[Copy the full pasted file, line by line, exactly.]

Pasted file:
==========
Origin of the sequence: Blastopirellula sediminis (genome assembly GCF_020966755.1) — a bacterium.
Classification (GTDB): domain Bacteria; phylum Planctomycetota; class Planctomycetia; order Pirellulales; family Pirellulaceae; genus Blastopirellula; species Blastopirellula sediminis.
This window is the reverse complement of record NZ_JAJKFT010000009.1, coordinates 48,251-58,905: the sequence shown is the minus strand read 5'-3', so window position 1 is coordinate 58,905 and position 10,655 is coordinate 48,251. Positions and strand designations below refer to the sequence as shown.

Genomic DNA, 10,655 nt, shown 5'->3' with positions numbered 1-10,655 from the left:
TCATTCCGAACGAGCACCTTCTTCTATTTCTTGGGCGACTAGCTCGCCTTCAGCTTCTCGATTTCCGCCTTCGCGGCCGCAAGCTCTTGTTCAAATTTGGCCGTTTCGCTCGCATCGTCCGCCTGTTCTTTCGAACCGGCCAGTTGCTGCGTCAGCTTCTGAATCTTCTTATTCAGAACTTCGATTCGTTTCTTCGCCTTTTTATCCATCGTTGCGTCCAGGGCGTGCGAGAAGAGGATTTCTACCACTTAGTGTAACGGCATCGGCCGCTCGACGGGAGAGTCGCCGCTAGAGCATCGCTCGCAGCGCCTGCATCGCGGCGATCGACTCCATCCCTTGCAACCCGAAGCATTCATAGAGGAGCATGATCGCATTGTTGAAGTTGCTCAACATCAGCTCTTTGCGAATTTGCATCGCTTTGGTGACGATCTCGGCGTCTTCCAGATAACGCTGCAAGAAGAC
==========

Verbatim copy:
Origin of the sequence: Blastopirellula sediminis (genome assembly GCF_020966755.1) — a bacterium.
Classification (GTDB): domain Bacteria; phylum Planctomycetota; class Planctomycetia; order Pirellulales; family Pirellulaceae; genus Blastopirellula; species Blastopirellula sediminis.
This window is the reverse complement of record NZ_JAJKFT010000009.1, coordinates 48,251-58,905: the sequence shown is the minus strand read 5'-3', so window position 1 is coordinate 58,905 and position 10,655 is coordinate 48,251. Positions and strand designations below refer to the sequence as shown.

Genomic DNA, 10,655 nt, shown 5'->3' with positions numbered 1-10,655 from the left:
TCATTCCGAACGAGCACCTTCTTCTATTTCTTGGGCGACTAGCTCGCCTTCAGCTTCTCGATTTCCGCCTTCGCGGCCGCAAGCTCTTGTTCAAATTTGGCCGTTTCGCTCGCATCGTCCGCCTGTTCTTTCGAACCGGCCAGTTGCTGCGTCAGCTTCTGAATCTTCTTATTCAGAACTTCGATTCGTTTCTTCGCCTTTTTATCCATCGTTGCGTCCAGGGCGTGCGAGAAGAGGATTTCTACCACTTAGTGTAACGGCATCGGCCGCTCGACGGGAGAGTCGCCGCTAGAGCATCGCTCGCAGCGCCTGCATCGCGGCGATCGACTCCATCCCTTGCAACCCGAAGCATTCATAGAGGAGCATGATCGCATTGTTGAAGTTGCTCAACATCAGCTCTTTGCGAATTTGCATCGCTTTGGTGACGATCTCGGCGTCTTCCAGATAACGCTGCAAGAAGAC